Had a fun day out assisting my friend James with a wedding-themed shoot for his portfolio. It wasn’t really my shoot, so I was mainly there to support and encourage James, but he was kind enough to allow me to shoot a few snaps of my own too.
Our ‘bride’ for the day was the beautiful Jodie Woodward who was an absolute natural and a pleasure to shoot.
Thanks to Matthew Thomas Gibson for the use of his salon and the very lovely Robyn Stokes for the styling!
Hats off to the terribly clever James Madelin too as the only lighting in this shot was his amazing invention the Orbis Ring Flash :-)
Winter can provide some excellent new photo opportunities with the arrival of frosty mornings, snow and ice. A once-familiar landscape can take on an entirely different look overnight.
If you’re like me, you’re probably planning to venture out and shoot some photos but before you do, here are a few quick tips to help you make the most of the conditions.
In the UK we don’t generally get it so cold that a camera won’t function, but there are a couple of important considerations:
Firstly, when you head out into the cold you should allow your camera a few minutes to adjust to the colder temperature. If it’s been stored in a typical centrally heated house it’s likely to mist up and that’s not going to lead to nice shots!
You should also be aware that batteries won’t perform as well in the cold either, and it’s likely you’ll find them running out much quicker. What I usually do is to keep a spare in an inside pocket where it will stay warm. If you do find yourself caught out with a flat battery, it’s worth putting it in your pocket for a while as you’ll often find if it’s warmed up a bit you may get a few more shots out of it. Please don’t try and warm it up on a heater or anything though as that could well end up damaging the battery!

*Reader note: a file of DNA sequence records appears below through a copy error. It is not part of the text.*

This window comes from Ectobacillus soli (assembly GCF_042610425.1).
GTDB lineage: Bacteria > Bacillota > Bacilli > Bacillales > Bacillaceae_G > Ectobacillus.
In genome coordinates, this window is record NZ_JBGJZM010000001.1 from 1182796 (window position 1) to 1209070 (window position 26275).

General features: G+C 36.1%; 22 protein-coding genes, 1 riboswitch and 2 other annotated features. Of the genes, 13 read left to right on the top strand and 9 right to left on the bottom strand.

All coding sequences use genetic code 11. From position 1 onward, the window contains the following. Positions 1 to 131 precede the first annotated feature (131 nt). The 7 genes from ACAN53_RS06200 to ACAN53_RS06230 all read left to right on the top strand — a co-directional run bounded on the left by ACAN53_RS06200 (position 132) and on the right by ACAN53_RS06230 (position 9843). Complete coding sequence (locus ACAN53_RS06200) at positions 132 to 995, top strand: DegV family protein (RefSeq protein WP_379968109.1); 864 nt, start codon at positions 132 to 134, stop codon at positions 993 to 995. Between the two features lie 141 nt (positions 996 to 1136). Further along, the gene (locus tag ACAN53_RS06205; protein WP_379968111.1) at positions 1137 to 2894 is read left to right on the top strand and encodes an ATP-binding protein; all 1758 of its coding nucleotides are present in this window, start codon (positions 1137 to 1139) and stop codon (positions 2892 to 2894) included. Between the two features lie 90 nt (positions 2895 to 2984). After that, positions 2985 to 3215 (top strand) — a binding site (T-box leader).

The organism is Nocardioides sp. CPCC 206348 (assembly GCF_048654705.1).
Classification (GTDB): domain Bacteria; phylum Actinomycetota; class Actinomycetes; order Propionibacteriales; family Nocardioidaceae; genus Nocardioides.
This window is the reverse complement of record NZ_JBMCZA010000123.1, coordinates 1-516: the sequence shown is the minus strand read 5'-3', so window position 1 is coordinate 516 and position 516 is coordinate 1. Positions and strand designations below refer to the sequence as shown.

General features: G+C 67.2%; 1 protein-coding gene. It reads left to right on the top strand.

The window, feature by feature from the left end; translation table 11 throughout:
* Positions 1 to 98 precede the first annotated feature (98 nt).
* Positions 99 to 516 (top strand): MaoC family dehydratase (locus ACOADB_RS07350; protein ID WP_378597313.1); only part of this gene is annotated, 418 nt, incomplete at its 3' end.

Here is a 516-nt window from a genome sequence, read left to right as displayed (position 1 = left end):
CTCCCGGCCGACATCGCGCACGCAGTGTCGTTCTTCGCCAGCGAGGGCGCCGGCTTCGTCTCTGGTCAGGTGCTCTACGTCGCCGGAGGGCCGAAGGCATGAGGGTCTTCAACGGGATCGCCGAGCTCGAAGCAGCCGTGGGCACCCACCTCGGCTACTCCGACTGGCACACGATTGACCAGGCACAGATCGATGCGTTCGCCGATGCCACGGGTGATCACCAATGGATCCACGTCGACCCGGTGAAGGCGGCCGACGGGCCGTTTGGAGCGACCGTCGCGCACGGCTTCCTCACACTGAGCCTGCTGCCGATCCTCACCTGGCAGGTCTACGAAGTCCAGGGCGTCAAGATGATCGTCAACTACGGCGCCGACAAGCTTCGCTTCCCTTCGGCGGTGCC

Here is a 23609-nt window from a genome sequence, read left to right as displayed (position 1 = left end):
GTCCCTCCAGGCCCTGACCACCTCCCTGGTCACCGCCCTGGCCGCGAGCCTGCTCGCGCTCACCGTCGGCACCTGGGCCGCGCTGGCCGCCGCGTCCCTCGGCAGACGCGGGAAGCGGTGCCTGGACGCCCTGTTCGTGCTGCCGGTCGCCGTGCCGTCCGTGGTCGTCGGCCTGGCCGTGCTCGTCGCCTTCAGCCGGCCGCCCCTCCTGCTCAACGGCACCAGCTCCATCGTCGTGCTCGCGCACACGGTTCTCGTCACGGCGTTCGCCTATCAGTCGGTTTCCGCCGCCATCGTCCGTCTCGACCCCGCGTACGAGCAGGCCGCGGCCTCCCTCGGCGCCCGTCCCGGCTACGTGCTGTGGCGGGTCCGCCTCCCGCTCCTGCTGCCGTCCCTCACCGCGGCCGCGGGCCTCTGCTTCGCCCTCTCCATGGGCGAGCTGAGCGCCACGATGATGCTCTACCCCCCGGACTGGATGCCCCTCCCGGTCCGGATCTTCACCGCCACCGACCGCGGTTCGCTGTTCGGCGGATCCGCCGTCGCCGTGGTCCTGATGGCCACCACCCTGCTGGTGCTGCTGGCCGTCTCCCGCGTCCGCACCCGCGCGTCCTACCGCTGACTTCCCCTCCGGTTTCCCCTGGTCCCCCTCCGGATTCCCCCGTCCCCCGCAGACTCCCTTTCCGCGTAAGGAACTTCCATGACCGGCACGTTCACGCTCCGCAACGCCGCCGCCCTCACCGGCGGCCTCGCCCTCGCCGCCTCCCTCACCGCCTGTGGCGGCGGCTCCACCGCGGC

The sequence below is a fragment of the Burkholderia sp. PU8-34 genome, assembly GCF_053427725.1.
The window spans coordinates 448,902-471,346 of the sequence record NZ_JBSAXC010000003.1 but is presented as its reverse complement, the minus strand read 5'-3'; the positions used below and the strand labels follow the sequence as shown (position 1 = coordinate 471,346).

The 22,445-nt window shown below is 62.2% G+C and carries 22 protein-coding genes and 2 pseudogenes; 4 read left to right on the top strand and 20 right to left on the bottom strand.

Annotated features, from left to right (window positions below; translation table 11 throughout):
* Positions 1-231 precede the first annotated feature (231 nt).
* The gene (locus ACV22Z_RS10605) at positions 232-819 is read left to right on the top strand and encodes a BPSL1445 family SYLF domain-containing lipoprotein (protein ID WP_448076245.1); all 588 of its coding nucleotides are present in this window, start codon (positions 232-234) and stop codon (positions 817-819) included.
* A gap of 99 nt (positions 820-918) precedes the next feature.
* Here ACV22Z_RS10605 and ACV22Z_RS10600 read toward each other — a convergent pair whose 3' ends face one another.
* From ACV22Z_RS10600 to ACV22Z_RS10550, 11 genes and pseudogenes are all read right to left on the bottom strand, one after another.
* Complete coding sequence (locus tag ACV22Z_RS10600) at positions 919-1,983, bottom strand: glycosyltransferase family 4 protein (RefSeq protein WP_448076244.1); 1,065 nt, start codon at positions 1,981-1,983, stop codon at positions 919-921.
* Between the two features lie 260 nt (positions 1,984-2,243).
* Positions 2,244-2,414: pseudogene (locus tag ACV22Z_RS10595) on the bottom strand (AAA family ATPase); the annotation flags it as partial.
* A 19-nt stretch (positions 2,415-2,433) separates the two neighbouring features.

When most of the scene is snow you’ll need to adjust your exposure by about 1-2 stops to ensure the snow appears pure white.
The main problem with snow is that its pure white and highly reflective which confuses the camera’s metering system. Modern cameras have highly sophisticated electronic metering systems that deliver excellent results for a scene with a normal range of contrast. They do this by averaging the range of tones in the image and adjusting until the brightness is mid-grey. This works well when the subject has a wide tonal range with everything from black to white being present, but when it is very bright such as snow the camera underexposes so that the white becomes grey.
This is the classic example where you need to override the camera’s metering and adjust the exposure using the exposure compensation control, or by manually adjusting your shutter speed or aperture in manual. You’ll usually find an adjustment of about 1.5 stops will be about right, but if in doubt try a couple of bracketed shots at 0, +1 and +2 stops and check them against your histogram display to get a feel for how your particular camera performs.
Over the winter months it’s not always easy to get out and shoot so it’s a great time to take advantage of all that time stuck indoors to develop your digital darkroom skills and learn some new post-processing techniques etc.
I’ve had a few training enquiries recently from people who were pretty good photographers, but really felt overwhelmed by the complexity of the latest software packages and they simply didn’t know where to start.
Maybe I can help?
I am unashamedly a digital photographer, and over the years I’ve gained a lot of experience in digital imaging and post-processing techniques. My software training, as with all my one-to-one teaching will be tailored to your individual requirements, whether that be to learn some basic editing skills, right through to implement a full digital asset management workflow from scratch.
Typical topics might include:
- Choosing the right software packages to suit your needs
- Importing your photos and organising your image library
- Working with RAW files
- Basic techniques (Cropping / straightening / resizing)
- Digital Darkroom techniques (Exposure / Contrast / Colour corrections)
- Monochrome Conversions
- Sharpening / noise reduction
- Preparing files for professional printing
- Photo stitching / digital panoramas
- HDR Processing
- Portrait retouching (‘Airbrushing’)
- Digital Photo Restoration: Bring Old Photos Back to Life
Project 52 – Week 50 – Winter